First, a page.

September 21, 2021

Hot Baseball Cards: The Postseason Edition

October 6, 2011 by · Leave a Comment 

It is often said that art imitates life. That is especially true when it comes to baseball cards. Baseball’s annual Fall Classic provides an opportunity for fans to stock-up on their cardboard heroes, connecting them closer to the player, the game and the memories of October. The playoff run thus far has already seen dramatic individual performances, comebacks, and collapses. It’s the events that transpire between the chalked lines that influence a players cardboard popularity and with plenty of villains and underdogs, there are bound to be a few heroes along the way as well. Oftentimes the value of a player’s baseball cards takes on a life of their own depending on their performance in the postseason. Here is a list of players, and their cards, sure to see fluctuations in value, win or lose.

Justin Verlander

This year’s probable AL Cy Young award winner captured baseball’s unofficial pitching triple crown by leading the league in ERA, Wins, and Strikeouts.  At only 28, he already has 2 no-hitters to his credit and over 100 wins. If the Tigers manage to knock baseballs’ most expansive team out of the postseason, Verlander’s cards are sure to see an up-tick in value.

Key Rookie Cards:
2005 Bowman Chrome #331 (autographed), 2005 SP Authentic #137 (autographed), 2005 Ultimate Collection #239 (autographed)

Josh Hamilton

Capitalizing on the second chance he has been given in life and baseball, Hamilton’s 25 home runs and 94 RBI helped pace the Texas Rangers to a Western Division title. Fans and collectors love the long ball and the players who hit them. With a strong performance in the last month of the season, Hamilton showed he was locked and loaded for the playoff race. A timely go-ahead home run that aids in a playoff series victory will certainly spark interest in his cards.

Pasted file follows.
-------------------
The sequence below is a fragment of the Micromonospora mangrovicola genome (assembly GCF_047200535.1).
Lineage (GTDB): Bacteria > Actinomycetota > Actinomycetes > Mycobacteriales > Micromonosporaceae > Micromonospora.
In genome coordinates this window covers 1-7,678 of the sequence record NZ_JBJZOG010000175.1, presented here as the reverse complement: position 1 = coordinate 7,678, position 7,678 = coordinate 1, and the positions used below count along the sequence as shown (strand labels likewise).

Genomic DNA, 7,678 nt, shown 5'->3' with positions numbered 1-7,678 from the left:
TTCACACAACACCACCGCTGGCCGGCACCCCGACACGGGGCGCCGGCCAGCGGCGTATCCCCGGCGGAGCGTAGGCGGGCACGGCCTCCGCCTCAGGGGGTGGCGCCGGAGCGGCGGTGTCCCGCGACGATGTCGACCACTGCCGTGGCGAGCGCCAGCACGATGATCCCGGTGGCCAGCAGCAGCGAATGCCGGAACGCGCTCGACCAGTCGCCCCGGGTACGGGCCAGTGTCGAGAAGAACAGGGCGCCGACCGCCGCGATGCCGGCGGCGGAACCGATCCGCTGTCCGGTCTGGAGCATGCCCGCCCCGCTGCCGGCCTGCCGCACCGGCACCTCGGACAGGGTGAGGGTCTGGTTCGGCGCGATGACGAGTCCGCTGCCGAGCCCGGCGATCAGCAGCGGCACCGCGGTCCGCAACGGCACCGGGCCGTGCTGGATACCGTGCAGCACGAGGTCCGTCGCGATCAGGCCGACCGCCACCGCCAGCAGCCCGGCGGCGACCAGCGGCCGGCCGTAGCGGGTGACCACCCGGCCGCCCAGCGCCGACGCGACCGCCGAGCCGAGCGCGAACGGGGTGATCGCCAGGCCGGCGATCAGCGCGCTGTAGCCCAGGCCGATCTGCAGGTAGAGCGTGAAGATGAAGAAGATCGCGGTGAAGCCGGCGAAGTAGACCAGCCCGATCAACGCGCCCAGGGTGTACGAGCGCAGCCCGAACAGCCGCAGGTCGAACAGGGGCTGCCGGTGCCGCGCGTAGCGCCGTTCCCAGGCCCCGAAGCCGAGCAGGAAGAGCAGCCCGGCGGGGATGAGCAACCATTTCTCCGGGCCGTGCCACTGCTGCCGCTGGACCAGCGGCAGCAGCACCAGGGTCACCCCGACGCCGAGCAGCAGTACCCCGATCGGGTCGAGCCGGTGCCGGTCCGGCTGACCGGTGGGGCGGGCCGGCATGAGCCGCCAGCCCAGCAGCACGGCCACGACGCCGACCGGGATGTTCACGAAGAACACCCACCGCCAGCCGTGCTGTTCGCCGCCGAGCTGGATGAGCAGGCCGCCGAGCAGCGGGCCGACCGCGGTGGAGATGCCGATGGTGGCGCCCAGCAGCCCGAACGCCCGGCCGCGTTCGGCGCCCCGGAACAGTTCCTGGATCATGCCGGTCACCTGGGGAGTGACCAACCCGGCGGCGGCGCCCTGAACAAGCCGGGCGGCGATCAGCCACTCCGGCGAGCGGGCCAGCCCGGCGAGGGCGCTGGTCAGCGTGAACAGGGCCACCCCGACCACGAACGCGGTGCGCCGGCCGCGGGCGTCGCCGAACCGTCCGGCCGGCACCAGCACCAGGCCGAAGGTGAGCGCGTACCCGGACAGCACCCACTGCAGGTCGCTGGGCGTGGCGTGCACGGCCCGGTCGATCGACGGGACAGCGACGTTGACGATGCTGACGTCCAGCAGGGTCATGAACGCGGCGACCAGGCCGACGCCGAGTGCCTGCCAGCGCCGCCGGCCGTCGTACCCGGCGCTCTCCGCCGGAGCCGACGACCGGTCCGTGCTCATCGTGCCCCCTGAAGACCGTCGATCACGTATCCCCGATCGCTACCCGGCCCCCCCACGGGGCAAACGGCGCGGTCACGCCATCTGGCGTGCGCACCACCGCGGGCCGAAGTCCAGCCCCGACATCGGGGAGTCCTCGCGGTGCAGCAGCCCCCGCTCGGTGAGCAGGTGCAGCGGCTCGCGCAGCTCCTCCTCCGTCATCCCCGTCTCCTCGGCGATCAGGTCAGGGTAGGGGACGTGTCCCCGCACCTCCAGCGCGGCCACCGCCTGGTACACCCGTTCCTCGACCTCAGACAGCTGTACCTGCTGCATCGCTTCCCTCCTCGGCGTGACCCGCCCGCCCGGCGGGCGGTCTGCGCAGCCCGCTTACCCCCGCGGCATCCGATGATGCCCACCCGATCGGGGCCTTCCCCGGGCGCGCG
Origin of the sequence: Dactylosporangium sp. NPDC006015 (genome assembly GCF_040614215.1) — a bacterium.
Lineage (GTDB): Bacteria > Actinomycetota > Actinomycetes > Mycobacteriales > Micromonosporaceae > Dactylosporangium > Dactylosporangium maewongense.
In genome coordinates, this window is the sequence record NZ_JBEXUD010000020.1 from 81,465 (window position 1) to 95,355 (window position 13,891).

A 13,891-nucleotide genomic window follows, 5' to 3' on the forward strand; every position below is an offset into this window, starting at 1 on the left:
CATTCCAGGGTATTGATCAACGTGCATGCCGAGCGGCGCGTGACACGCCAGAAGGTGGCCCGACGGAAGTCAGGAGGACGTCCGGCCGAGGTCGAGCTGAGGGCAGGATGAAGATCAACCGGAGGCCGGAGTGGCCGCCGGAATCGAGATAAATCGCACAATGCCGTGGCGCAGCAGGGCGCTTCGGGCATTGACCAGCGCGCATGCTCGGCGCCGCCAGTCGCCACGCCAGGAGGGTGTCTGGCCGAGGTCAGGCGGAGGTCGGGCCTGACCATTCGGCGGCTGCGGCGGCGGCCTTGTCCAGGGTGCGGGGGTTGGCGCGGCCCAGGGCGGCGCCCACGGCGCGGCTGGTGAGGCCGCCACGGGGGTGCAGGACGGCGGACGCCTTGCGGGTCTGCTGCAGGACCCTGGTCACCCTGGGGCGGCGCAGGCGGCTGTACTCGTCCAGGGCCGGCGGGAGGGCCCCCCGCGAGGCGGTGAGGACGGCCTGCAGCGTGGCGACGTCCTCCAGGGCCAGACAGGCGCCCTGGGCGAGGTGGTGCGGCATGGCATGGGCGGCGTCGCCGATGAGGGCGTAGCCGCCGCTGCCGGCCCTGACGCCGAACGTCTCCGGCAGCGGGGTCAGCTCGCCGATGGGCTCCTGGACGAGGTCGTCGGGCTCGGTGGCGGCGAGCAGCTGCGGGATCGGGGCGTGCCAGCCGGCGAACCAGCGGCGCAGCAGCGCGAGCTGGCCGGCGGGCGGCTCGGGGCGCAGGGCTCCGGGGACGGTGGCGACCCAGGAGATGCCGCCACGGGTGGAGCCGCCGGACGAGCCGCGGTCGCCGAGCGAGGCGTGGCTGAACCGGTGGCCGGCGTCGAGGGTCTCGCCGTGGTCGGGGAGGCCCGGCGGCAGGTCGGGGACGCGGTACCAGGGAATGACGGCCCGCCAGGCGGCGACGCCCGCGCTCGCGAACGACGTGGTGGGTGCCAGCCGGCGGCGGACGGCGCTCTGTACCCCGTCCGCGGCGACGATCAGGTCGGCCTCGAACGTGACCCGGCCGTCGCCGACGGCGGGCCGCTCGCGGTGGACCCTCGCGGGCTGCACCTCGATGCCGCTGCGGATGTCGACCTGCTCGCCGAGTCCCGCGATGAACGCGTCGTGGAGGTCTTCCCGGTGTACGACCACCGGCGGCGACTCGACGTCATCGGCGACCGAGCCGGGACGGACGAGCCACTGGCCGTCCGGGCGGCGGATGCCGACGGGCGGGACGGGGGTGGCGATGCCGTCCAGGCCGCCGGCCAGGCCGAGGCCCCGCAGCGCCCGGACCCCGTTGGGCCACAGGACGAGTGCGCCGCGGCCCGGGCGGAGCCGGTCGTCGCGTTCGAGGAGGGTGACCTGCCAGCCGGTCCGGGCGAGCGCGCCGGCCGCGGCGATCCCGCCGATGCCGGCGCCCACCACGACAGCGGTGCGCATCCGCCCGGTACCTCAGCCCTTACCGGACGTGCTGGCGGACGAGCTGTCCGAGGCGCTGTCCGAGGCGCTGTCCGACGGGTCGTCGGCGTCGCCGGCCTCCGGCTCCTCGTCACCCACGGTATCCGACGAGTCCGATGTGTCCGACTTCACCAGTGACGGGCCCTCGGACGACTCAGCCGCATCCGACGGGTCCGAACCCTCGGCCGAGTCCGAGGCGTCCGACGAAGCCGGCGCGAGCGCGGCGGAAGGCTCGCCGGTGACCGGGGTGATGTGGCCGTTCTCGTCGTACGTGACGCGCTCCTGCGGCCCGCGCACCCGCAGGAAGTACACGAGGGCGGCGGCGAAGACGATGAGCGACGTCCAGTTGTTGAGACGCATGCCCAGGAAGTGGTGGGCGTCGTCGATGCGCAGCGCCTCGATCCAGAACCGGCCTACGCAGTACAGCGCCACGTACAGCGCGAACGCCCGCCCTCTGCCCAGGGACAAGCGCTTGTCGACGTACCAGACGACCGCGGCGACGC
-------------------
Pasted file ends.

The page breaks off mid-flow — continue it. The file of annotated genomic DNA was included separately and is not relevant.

Key Rookie Cards:
1999 Bowman #431, 1999 Bowman Chrome #431, 1999 Topps Chrome Traded #T66

Ryan Braun

Braun has been one of the hottest hitters of the postseason and his battle with Jose Reyes for the NL batting title came down to the last day, losing by mere percentage points. The homegrown Braun is a cornerstone of the Brewers franchise and the team’s success is a direct result of his performance. As the Hebrew Hammer goes, so go the Brewers. Despite playing in a small market, Brewers fans and collectors are passionate and his cards have already seen an increase in value as a result of the batting title race.

Key Rookie Cards:
2005 Bowman Chrome Draft #168 (autographed), 2005 Bowman Sterling #RB (autographed), 2005 Topps Chrome Update #198

Prince Fielder

If Ryan Braun is one cornerstone of the Brewers, Fielder is the other. Combining to be one of the deadliest 3-4 hitters in the game, Fielder’s dominating power is a staple for the team. Playing in all 162 games this season, Fielder amassed 38 home runs and 120 RBI. While fans have long appreciated his play, being part of a Division title and a potentially deep run in the playoffs will surely help the value of Fielder’s cardboard collectibles.

Key Rookie Cards:
2005 SP Authentic #159 (autographed), 2005 SPx #153 (autographed), 2005 Upper Deck Update #183 (autographed)

Ryan Howard

Howard is out to silence critics about his sporadic play in the postseason. Despite hitting an impressive .318 in last year’s playoffs, his 12 strikeouts came at seemingly crucial points in the game. One of baseball’s most feared hitters, Howard tallied 33 home runs and 116 RBI in the regular season. Despite the Phillies being regulars in the postseason the last several years, a solid performance and some timely hitting will help cement Howard as the face of the franchise and further drive demand for his cards.

Key Rookie Cards:
2003 Bowman’s Best #RH (autographed), 2003 Bowman Chrome Draft #138, 2003 Donruss Elite Extra Edition #47

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